"My favorite activity today was going to the beach because it was cool to look a the turtle nest and play in the water." -Lara
"The beach [was my favorite activity] because I got to hang out in the water." -Austin
"My favorite activity was  going to the beach and making shirts. The beach was fun because there was a drop-off and we floated over the waves." -Abby





Monday, July 2, 2012

Extreme Animals Summer Camp: Favorite Animals

This week's summer camp session is all about extreme animals. Campers learn who can swim the fastest, jump the farthest and climb the highest in the animal kingdom.


The campers describe their favorite extreme animal encounter from today in their own words:


"I liked the unexpected encounter with the rat snake." - Devann
"A penguin because they are Antarctic animals and they are so pretty and careful with their families." - Lauren
"My favorite extreme animal from today was the eel because they look cool and seem cool." - Lara
"My favorite extreme animal we talked about today was the penguin because of the environment that they live in." - Kelly
"My favorite extreme animal was polar bears because they are cute and they have a lot to do in life." - Avery
"A sea turtle because I think it's cool that they live in water but they are reptiles and breathe air." - Abigail

A green sea turtle.




Friday, June 29, 2012

Wildlife Rescuers Summer Camp: Crabbing

As campers learned how to protect and preserve wildlife they ventured out in the wild to check out some of the coolest animals around...CRABS!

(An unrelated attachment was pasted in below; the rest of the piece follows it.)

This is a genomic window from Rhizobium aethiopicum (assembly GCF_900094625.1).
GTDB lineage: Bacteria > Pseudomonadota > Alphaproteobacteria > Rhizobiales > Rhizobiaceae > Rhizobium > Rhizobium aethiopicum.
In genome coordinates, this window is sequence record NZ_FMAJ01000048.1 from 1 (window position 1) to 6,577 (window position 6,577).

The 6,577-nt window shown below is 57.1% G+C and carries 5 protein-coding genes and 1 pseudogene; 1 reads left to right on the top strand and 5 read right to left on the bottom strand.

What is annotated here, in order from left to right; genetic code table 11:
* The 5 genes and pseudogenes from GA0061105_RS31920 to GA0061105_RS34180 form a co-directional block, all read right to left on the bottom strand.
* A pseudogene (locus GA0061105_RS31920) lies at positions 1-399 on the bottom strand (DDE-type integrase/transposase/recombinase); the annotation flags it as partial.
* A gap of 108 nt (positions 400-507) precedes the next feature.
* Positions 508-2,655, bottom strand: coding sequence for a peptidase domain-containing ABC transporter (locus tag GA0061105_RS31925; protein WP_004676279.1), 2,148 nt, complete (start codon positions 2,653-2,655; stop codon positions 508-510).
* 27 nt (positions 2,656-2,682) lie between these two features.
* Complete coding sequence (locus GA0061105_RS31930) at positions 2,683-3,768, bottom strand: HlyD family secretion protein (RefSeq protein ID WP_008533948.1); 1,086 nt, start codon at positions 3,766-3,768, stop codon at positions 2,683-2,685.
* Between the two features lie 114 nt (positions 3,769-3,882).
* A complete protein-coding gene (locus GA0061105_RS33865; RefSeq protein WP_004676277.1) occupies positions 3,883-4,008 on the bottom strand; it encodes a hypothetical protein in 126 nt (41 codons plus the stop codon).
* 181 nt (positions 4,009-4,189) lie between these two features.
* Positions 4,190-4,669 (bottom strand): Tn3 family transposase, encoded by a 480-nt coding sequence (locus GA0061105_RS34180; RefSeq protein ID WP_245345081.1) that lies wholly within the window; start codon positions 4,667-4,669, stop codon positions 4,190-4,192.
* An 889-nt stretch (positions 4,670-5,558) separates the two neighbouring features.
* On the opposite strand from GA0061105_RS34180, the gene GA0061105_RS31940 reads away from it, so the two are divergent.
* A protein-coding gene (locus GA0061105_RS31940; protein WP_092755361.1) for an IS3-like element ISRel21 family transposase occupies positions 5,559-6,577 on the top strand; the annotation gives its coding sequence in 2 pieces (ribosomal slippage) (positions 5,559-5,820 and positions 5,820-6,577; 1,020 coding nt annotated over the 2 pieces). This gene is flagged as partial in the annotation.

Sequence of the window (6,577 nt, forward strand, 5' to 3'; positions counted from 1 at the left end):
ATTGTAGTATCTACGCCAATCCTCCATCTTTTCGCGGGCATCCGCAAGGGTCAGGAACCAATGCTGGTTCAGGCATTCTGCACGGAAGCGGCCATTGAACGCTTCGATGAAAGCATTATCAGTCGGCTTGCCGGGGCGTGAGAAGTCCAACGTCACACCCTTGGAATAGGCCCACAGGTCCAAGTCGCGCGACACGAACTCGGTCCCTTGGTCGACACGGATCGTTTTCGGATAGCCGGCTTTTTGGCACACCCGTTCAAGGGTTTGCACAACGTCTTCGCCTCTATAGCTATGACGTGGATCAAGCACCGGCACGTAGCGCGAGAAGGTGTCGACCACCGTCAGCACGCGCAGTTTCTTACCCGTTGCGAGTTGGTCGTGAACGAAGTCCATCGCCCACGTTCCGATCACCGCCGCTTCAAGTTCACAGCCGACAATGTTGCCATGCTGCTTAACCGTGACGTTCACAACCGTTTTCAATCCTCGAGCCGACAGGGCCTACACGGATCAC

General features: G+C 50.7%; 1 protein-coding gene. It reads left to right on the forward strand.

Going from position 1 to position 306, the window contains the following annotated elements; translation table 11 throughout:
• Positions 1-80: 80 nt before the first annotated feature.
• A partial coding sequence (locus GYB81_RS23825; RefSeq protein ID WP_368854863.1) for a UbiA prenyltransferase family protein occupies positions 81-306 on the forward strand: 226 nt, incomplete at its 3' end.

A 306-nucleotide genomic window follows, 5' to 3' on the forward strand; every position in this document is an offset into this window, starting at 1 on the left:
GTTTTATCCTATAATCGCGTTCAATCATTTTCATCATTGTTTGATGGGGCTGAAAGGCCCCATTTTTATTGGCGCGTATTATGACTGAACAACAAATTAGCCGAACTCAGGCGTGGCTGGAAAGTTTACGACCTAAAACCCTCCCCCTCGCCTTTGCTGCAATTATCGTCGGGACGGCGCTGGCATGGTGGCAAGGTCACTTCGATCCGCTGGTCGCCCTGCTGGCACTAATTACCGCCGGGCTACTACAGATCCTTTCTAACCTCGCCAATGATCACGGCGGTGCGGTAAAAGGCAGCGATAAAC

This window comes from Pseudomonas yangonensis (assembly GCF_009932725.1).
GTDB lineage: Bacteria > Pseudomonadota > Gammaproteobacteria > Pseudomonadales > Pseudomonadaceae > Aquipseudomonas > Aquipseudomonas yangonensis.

In their own words, campers describe why they enjoyed crabbing.

"Catching fiddler crabs [was my favorite activity] because it was fun!" -Alex
"Going to the Rocky Outcrop because I caught a lot of awesome sea creatures." -Jaclynn
"Going to the cove and catching crabs [was my favorite activity]." -Kaden
"Going to the Rocky Outcrop because I caught a crab." -Davis

Here are some photos from campers who went crabbing in the salt marsh during the week.







Wednesday, June 27, 2012

Wildlife Rescuers Summer Camp: Shirt Painting

Many people have no idea that certain animals are considered threatened or endangered. This week, campers highlighted many of the endangered species with through one of the coolest crafts in summer camp... t-shirt painting.

Campers explain their favorite activity of the day in their own words:

"Painting t-shirts [was fun] because I got to use paint." -LJ
"Painting t-shirts because it was fun!" -Andrew
"My favorite activity today was painting my t-shirt. It was really fun. I also really liked going canoeing." -Aislinn
"My favorite part was when we painted our shirts because I love art." -Jaclynn
"Shirt making! It was fun!" -Michael








Friday, June 22, 2012

Wildlife Rescuers Summer Camp: Crafts

All week long, Wildlife Rescuers campers channeled their creative side with arts and crafts. From sand painting to recycled material crafts, learning about protecting wildlife in this way was fun, fun, FUN!

Here are a few photos of campers "painting" with sand and glue to demonstrate the importance of marine habitats.






Wednesday, June 20, 2012

Wildlife Rescuers Summer Camp: Animal Encounters

Today, Wildlife Rescuers campers had a close encounter of the animal kind!

Campers learned to protect and preserve endangered species like alligators, northern pine snakes and tiger-barred salamanders as they got up-close and even touched some of these creatures.